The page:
The simplest and most common test for PPID is the basal or resting ACTH test. To perform this test your vet will take a blood sample from your horse and send it to a laboratory. The results of the test can be compared to reference ranges (which will change with the seasons) to confirm the presence or absence of PPID.
However the basal ACTH test is not perfect and will not always pick up all cases of PPID. If your horse tests negative for PPID but continues to show clinical signs of the disease it may be worth re-testing at a later date.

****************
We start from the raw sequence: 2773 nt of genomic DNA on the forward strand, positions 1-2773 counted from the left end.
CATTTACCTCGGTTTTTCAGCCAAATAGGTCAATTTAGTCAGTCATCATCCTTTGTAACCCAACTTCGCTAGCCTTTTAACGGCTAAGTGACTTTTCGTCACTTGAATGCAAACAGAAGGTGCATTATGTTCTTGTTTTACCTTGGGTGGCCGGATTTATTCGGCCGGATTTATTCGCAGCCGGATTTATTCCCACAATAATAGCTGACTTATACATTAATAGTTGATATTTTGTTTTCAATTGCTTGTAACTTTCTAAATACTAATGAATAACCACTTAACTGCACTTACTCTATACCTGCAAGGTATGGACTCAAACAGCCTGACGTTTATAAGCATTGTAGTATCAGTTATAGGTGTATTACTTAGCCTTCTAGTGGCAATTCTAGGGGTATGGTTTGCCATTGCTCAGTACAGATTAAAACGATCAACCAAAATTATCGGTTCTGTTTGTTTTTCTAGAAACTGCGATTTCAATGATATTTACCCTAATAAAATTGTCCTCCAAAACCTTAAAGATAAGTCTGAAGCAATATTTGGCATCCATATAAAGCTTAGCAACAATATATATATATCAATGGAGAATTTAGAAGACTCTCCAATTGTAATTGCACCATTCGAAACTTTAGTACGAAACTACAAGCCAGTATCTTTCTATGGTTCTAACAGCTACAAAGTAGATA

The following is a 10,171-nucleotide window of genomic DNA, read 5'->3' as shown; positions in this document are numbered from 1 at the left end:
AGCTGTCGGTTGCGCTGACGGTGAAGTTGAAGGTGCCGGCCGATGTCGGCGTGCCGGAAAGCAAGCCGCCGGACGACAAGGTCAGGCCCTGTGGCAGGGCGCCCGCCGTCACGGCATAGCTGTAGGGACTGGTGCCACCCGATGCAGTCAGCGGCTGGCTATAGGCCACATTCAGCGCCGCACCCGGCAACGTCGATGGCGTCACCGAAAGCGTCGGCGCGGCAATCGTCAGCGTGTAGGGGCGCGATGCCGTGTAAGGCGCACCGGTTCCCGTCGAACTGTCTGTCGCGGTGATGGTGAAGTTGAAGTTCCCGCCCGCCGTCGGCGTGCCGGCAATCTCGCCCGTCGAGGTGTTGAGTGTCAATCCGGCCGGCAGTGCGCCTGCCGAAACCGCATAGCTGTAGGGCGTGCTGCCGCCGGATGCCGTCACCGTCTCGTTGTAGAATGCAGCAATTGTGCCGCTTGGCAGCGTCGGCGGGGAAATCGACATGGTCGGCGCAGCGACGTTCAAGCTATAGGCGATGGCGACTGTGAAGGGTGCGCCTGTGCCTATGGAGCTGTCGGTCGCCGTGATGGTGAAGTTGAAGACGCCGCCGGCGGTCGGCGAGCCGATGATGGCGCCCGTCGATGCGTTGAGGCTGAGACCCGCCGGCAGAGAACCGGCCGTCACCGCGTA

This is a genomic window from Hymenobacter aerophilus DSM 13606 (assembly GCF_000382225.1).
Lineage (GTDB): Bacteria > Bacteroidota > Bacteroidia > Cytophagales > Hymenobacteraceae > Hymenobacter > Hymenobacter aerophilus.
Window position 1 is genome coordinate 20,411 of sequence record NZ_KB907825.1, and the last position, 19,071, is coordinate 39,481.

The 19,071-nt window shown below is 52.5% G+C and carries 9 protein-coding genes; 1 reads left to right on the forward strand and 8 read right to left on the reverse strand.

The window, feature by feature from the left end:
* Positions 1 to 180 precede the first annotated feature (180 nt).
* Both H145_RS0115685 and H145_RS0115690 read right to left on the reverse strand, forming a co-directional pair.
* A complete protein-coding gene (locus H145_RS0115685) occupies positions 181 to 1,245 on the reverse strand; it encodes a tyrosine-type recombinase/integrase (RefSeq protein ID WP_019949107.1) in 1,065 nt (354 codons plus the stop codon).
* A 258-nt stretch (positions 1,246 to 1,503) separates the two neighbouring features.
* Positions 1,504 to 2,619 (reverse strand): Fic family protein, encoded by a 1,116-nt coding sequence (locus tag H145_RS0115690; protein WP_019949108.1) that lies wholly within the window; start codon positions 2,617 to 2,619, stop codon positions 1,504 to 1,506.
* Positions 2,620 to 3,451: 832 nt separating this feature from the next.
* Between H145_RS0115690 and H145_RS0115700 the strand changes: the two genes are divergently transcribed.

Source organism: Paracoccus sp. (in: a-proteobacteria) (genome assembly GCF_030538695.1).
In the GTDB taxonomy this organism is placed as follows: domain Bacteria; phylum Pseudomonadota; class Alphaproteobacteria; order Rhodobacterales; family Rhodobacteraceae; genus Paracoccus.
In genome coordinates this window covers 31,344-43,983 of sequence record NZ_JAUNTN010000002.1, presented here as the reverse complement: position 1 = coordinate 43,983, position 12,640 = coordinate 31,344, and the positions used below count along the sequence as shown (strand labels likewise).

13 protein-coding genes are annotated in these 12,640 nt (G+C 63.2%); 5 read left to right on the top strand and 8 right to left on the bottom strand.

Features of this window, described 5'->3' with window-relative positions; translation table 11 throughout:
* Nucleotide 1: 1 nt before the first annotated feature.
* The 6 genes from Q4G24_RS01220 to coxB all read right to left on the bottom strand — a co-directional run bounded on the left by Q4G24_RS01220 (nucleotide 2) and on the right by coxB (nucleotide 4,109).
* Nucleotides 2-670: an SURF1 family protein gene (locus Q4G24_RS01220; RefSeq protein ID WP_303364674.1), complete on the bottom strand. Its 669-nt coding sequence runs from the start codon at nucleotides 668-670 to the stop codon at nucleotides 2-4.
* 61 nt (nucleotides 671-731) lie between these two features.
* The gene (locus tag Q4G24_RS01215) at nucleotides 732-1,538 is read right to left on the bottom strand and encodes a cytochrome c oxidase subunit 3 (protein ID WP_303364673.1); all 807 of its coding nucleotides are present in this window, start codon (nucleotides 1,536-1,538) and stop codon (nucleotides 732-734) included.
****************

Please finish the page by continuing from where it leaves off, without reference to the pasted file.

Sometimes the results of this test are not clear cut. The test results can fall into a ‘grey zone’ between a clearly positive and a clearly negative result. If this happens to your horse your vet may recommend re-testing after 3-6 months, or performing an alternative test called a TRH stimulation test.
The measurement of serum insulin and glucose is often recommended in PPID cases and acts as an indicator of both laminitis risk as well as the likely outlook for the patient.1